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English Folk Songs from the Southern Appalachians: Comprising 122 Songs and Ballads, and 323 Tunes, with an Introduction and Notes: First Edition

by Campbell, Olive Dame; Sharp, Cecil J. [James]

First Edition

Price: $395.00
from: Yesterday's Muse, ABAA, ILAB, IOBA
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  • Seller Inventory #: 1310098
  • Format: Hard Cover
  • Book condition: Very Good
  • Jacket condition: No Jacket
  • Edition: First Edition
  • Binding: Hardcover
  • Publisher: G.P. Putnam's Sons / The Knickerbocker Press
  • Date published: 1917
  • Keywords: SONGS MUSIC APPALACHIAN FOLK SONGS ENGLISH APPALACHIA SOUTHERN MOUNTAINS NORTH AMERICAN ENGLAND BRITISH GREAT BRITAIN TRADITION TRADITIONAL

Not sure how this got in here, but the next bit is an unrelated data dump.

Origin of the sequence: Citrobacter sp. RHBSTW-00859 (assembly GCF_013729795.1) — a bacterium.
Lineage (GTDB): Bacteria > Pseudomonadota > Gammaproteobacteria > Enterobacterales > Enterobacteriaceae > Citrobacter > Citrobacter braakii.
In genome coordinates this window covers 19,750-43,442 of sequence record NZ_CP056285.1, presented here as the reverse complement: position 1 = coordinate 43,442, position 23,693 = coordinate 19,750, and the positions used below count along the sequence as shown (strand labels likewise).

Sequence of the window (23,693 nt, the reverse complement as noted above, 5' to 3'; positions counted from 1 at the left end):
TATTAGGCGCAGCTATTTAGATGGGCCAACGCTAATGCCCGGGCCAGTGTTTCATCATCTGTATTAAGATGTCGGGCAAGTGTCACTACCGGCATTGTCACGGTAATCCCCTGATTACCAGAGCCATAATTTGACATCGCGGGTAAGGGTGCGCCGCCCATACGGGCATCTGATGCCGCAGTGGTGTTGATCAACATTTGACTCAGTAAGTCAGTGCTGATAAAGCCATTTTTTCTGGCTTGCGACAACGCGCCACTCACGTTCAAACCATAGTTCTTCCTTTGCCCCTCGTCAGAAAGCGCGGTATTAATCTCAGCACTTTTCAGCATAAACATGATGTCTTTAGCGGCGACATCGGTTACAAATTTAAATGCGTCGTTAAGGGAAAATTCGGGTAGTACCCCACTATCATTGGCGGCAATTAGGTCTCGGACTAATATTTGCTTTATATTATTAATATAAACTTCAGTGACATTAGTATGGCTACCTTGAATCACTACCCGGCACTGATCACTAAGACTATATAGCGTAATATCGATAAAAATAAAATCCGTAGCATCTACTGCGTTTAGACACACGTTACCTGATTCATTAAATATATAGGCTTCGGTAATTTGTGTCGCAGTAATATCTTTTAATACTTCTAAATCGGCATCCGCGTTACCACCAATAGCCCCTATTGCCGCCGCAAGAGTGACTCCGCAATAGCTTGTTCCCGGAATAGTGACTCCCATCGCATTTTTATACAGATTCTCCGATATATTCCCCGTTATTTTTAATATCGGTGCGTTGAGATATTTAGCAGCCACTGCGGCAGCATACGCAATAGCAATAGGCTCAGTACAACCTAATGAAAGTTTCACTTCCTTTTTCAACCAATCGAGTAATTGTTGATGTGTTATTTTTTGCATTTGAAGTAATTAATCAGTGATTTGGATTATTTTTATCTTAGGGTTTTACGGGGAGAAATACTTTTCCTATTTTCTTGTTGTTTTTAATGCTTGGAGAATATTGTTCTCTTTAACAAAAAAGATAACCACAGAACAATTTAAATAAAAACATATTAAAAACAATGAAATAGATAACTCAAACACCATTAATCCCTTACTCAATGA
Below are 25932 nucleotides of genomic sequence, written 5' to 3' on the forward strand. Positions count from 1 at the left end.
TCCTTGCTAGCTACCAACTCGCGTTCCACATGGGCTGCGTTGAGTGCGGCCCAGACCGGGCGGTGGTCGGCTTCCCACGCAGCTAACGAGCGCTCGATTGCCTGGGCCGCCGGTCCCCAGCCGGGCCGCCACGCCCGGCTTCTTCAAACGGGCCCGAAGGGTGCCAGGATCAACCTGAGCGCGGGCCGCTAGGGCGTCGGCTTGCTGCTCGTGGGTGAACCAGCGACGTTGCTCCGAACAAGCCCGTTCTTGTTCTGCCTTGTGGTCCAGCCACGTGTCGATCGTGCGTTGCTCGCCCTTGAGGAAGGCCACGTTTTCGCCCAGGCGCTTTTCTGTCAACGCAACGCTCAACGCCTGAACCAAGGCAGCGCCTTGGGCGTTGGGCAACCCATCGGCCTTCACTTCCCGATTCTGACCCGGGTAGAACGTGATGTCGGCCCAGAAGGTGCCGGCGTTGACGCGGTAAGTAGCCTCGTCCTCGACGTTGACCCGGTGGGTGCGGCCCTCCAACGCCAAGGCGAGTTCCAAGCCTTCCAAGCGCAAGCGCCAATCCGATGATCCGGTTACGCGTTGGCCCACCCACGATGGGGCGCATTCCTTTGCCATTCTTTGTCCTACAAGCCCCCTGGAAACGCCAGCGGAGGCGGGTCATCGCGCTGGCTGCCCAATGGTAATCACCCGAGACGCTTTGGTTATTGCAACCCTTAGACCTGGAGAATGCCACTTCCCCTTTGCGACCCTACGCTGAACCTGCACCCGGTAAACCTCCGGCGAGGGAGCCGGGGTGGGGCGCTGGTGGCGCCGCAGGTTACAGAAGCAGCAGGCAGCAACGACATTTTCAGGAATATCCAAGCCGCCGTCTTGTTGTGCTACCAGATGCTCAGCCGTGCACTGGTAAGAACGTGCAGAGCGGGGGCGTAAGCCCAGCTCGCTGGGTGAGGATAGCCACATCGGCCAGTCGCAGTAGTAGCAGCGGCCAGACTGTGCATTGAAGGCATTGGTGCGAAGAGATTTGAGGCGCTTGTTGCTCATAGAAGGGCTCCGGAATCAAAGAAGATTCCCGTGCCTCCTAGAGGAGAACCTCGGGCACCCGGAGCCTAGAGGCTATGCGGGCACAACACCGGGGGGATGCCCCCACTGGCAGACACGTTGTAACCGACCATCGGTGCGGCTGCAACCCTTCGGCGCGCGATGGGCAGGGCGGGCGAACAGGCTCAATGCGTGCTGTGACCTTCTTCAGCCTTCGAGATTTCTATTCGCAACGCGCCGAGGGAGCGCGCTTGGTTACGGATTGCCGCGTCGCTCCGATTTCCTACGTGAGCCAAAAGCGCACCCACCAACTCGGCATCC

G.P. Putnam's Sons / The Knickerbocker Press, 1917. First Edition. Hard Cover. Very Good/No Jacket. First edition. Front hinge just beginning to weaken. 1917 Hard Cover. xxiii, 341 pp. 9 3/8 x 6 1/2. Original blue cloth, gilt titles & top page ridge. Map showing the position of the Southern Appalachians is present opposite title page -- the area spans Maryland, Virginia & West Virginia, Kentucky, Tennessee, North Carolina, Alabama, Georgia, and South Carolina. Includes a wonderful bibliography of important works on folk music. ABOUT THE AUTHORS: Olive Dame Campbell (born 1882; died 1954) was an American folklorist. Born Olive Arnold Dame in West Medford, Massachusetts, she married John C. Campbell, American educator, in 1907. After his death, she co-founded and directed the John C. Campbell Folk School in Brasstown, North Carolina in 1925. Further, she helped in the formation of the Southern Highland Craft Guild. After a 1909 grant, she compiled Tennessee and Kentucky folk song lyrics with her husband. These were published in the seminal work, English Folk Songs from the Southern Appalachians by Cecil Sharp and Olive Campbell (1917, New York). Cecil James Sharp (22 November 1859 - 23 June 1924) was the founding father of the folklore revival in England in the early twentieth century, and many of England's traditional dances and music owe their continuing existence to his work in recording and publishing them. During the years of the First World War, Sharp found it difficult to support himself through his customary efforts at lecturing and writing, and decided to make an extended visit to the United States. The visit, made with his collaborator Maud Karpeles during the years 1916-1918, was a great success. Large audiences came to hear Sharp lecture about folk music, and Sharp also took the opportunity to do field work on English folk songs that had survived in the more remote regions of the southern Appalachian Mountains, pursuing a line of research pioneered by Olive Dame Campbell. Traveling through the mountains of Virginia, North Carolina, Kentucky, and Tennessee, Sharp and Karpeles recorded a treasure trove of folk songs, many using the pentatonic scale and many in versions quite different from those Sharp had collected in rural England. Generally, Sharp recorded the tunes, while Karpeles was responsible for the words. Sharp was greatly struck by the dignity, courtesy, and natural grace of the people who welcomed him and Karpeles in the Appalachians, and he defended their values and their way of life in print. Sharp's work in promoting English folk song dance traditions in the USA is carried on by the Country Dance and Song Society (CDSS). CONTENTS: Introduction; BALLADS: The False Knight upon the Road; Lady Isabel and the Elf Knight; Earl Brand; The Two Sisters; The Cruel Brother; Lord Randal; Edward; Sir Lionel; The Cruel Mother; The Three Ravens; The Two Brothers; Young Beichan; The Cherry-Tree Carol; Fair Annie; Young Hunting; Lord Thomas and Fair Ellinor; Fair Margaret and Sweet William; Lord Lovel; The Wife of Usher's Well; Little Musgrave and Lady Barnard; Barbara Allen; Giles Collins; Lamkin; The Maid Freed from the Gallows; Johnie Scot; Sir Hugh; The Gypsy Laddie; Geordie; The Daemon Lover; The Grey Cock; The Suffolk Miracle; Our Goodman; The Wife Wrapt in Wether's Skin; The Farmer's Curst Wife; The Golden Vanity; The Brown Girl; The Trooper and the Maid; In Seaport Town; The Cruel Ship's Carpenter; Shooting of His Dear; The Lady and the Dragoon; The Boatsman and the Chest; The Holly Twig; Polly Oliver; The Rich Old Lady; Edwin in the Lowlands Low; Awake! Awake; The Green Bed; The Simple Ploughboy; The Three Butchers; William Taylor; The Golden Glove; Pretty Nancy of Yarmouth; The Silk Merchant's Daughter; Jack Went A-Sailing; SONGS: The Rejected Lover; The Lover's Lament; The Dear Companion; The Rocky Mountain Top; The Warfare is Raging; The True Lover's Farewell; Katie Morey; Rain and Snow; The Wagoner's Lad; Come All You Fair and Tender Ladies; Ibby Damsel; Handsome Sally; William and Polly; Hick's Farewell; Poor Omie; The Virginian Lover; Early, Early in the Spring; Married and Single Life; Betsy; If You Want to Go A-Courting; Pretty Saro; My Dearest Dear; I'm Going to Georgia; Harry Gray; Locks and Bolts; William and Nancy; George Reilly; Johnny Doyle; Lazarus; Black is the Colour; The Single Girl; John Hardy; Betty Anne; My Boy Billy; Soldier, Won't You Marry Me?; Swannanoa Town; The Keys of Heaven; Putnam's Hill; The False Young Man; Pretty Peggy O; My Parents Treated Me Tenderly; The Sheffield Apprentice; The Broken Token; Wild Bill Jones; The Shoemaker; The Brisk Young Lover; Seven Long Years; Come All You Young and Handsome Girls; Loving Reilly; The Awful Wedding; Sweet William; Good Morning, My Pretty Little Miss; My Mother Bid Me; The Ten Commandments; The Tree in the Wood; NURSERY SONGS: The Farmyard; The Drummer and His Wife; The Bird Song; Sourwood Mountain; The Foolish Boy; Harm Link; Sing Said the Mother; I Whipped My Horse; A Frog He Went A-Courting; The Frog in the Well; The Carrion Crow; The Old Grey Mare; Notes; Bibliography; Index.